a new view – part 1

There are times when suddenly things come into focus. When you see things as they are, but with greater clarity. With a different perspective, a new view. This happened today when I was walking back from the shop. Which is not at all an unusual thing. But it became very clear, in a moment, that where I was now, was not my usual life at all.

I was walking up a hill along a lane. A flock of birds swooped in front of me. The road curved ahead and I stepped aside to allow a passing car a clear path. Further along there are a few houses. A field with some animals.

This is not Australian suburbia with stop signs and traffic lights – which is my ‘native’ or normal habitat – but a hillside village on the outskirts of Sarajevo. It’s not really remote but it is certainly secluded. There are a few close neighbours, but there are more chickens and sheep than people.

How I got here isn’t important, although it is probably an interesting story in itself … but this moment of clarity about where I was, made me aware that I felt quite at home in place that wasn’t. Home, that is. It felt normal to be somewhere that wasn’t at all a part of my life story. Until now.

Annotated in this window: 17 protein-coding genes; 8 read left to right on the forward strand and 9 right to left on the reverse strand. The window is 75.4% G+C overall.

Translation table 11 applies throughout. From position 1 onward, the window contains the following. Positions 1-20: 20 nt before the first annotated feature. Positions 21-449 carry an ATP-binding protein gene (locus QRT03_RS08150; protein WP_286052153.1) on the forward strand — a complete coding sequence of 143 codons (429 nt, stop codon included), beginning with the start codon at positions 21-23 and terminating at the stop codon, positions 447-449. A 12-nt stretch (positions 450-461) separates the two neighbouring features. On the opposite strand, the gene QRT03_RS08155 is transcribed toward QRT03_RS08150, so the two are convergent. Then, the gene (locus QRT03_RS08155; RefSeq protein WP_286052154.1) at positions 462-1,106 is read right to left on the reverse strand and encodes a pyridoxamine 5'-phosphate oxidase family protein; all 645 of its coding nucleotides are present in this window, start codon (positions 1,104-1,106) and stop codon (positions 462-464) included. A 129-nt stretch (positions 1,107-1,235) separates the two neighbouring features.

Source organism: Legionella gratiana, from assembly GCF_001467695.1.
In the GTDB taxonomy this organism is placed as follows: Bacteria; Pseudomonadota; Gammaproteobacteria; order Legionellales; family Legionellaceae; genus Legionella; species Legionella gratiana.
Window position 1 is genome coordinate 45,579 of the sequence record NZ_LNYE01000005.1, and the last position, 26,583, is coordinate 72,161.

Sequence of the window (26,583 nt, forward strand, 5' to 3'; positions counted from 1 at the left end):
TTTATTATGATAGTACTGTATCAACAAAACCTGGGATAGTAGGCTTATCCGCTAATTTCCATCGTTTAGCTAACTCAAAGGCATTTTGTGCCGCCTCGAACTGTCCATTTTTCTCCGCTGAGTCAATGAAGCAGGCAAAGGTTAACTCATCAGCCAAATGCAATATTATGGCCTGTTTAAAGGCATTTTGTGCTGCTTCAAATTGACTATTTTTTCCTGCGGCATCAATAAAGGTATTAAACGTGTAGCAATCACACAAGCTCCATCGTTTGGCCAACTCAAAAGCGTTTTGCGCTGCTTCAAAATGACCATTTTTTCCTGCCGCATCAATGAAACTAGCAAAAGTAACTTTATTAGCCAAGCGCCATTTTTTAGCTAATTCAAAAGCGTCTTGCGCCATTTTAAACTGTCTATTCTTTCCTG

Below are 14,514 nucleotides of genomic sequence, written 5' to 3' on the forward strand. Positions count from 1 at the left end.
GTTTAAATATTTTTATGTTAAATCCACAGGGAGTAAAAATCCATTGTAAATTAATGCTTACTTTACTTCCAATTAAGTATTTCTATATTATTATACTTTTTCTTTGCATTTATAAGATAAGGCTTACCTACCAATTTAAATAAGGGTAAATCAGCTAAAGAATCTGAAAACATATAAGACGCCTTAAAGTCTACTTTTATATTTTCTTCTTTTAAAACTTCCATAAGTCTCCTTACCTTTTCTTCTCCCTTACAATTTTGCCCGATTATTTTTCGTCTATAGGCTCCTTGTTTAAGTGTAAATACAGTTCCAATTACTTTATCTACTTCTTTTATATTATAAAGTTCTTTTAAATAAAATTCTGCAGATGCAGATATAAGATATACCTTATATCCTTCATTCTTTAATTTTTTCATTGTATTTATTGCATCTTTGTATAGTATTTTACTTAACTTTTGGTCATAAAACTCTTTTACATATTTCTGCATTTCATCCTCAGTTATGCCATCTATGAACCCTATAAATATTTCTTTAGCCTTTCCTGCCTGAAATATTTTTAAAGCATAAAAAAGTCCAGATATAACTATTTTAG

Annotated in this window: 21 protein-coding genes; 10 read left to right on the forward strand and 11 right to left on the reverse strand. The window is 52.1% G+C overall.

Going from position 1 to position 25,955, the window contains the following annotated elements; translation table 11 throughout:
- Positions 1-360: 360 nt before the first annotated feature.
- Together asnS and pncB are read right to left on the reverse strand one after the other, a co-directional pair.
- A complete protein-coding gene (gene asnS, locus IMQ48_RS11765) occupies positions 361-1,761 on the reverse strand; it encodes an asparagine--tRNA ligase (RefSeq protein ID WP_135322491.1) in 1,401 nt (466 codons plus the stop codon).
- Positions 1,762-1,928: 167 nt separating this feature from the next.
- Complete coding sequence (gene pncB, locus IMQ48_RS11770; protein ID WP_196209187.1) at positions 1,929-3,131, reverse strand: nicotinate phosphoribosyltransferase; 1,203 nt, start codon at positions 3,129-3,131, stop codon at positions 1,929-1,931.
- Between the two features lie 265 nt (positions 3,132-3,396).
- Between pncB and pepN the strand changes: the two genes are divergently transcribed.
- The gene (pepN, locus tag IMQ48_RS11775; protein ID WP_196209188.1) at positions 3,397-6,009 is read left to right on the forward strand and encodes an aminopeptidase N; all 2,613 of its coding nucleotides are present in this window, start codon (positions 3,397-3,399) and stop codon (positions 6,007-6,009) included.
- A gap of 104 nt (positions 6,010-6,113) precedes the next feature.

But truly being ‘at home’ needs something more from me. It’s more than just feeling comfortable living in a place. The place and its people must accommodate me too. I’m thinking specifically about language. Because I neither speak nor understand Bosnian. On previous trips here, I’ve managed well enough with English. My usual greeting of ‘dobar dan’ is quickly followed by a ‘Hello’ so that the person I’m speaking to is aware that any further conversation in Bosnian is pointless.

But living here is different to visiting. Last week, a passing motorist stopped to ask me something. I’ve no idea what. An elderly gentleman at the bus stop wanted to chat. He even tried speaking German. Sorry, but that’s no good either. So, living in a neighbourhood requires a more personal connection that only a common language can give. It would also be nice to be neighbourly and have an occasional meaningful conversation.

My previous objections to learning a new language are becoming harder to support with conviction. ‘I’m too old’. ‘It’s too difficult’. Both are probably true but I’m feeling more and more that I should at least try. Although, it will definitely be a challenge.

And I need to start soon. Because the doorbell just rang, and I’m pretty sure my neighbour has invited me for coffee or tea. But the part about when or what time has completely escaped me. It would be nice to know such things … 

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